O my brethren, if we can think of hell, and yet be idle, if we can meditate upon the wrath to come and yet be prayerless, then surely feeling has been given to beasts, and we are turned to stone. What? Believe in judgment and in eternal wrath, and yet not weep for sinners? Believe in hell, and yet not weep for sinners? Surely, we may expect to be turned, like Lot’s wife, into pillars of salt, if we thus show signs of looking back with careless and wicked eyes on burning Sodom, instead of fleeing from it, and urging others to escape from the wrath to come!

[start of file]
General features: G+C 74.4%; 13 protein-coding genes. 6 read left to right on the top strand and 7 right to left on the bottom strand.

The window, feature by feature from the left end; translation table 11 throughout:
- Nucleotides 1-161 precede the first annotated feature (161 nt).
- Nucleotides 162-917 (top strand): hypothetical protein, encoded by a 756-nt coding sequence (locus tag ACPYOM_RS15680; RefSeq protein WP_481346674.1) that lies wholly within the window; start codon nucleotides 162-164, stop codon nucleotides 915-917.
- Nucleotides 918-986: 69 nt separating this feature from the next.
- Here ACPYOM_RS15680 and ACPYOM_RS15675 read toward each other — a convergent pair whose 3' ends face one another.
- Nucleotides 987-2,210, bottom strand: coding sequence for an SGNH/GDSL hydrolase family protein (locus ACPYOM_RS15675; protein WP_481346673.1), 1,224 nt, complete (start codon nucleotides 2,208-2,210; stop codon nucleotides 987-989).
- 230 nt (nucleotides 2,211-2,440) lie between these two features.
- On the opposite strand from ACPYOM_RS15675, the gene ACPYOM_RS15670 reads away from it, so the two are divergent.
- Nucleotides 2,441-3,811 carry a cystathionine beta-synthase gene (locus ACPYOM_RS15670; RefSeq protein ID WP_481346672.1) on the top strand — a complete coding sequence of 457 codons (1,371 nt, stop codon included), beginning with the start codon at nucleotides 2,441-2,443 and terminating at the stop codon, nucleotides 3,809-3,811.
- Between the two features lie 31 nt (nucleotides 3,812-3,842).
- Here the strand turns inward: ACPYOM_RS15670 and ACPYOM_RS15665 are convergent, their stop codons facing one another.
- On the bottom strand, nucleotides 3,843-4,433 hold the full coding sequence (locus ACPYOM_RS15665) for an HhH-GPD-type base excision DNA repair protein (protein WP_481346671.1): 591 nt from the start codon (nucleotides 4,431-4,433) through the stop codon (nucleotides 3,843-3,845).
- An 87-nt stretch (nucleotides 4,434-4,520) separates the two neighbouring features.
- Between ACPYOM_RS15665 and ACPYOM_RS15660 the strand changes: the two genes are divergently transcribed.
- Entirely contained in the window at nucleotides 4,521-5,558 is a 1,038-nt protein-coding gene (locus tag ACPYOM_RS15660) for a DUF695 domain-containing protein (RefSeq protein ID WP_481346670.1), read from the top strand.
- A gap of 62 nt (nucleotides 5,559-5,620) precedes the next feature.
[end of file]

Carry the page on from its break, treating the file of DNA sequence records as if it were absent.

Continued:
Christians, I have given you enough topics to meditate upon; may I fondly hope that some of you will try during the next week to scrape up some fragments of time to be alone? I would not have a cold-hearted congregation—I would not have need to stir you up to generosity in giving, or in earnestness, or in service, if you would but muse much—for well am I persuaded that while you are musing the fire will burn.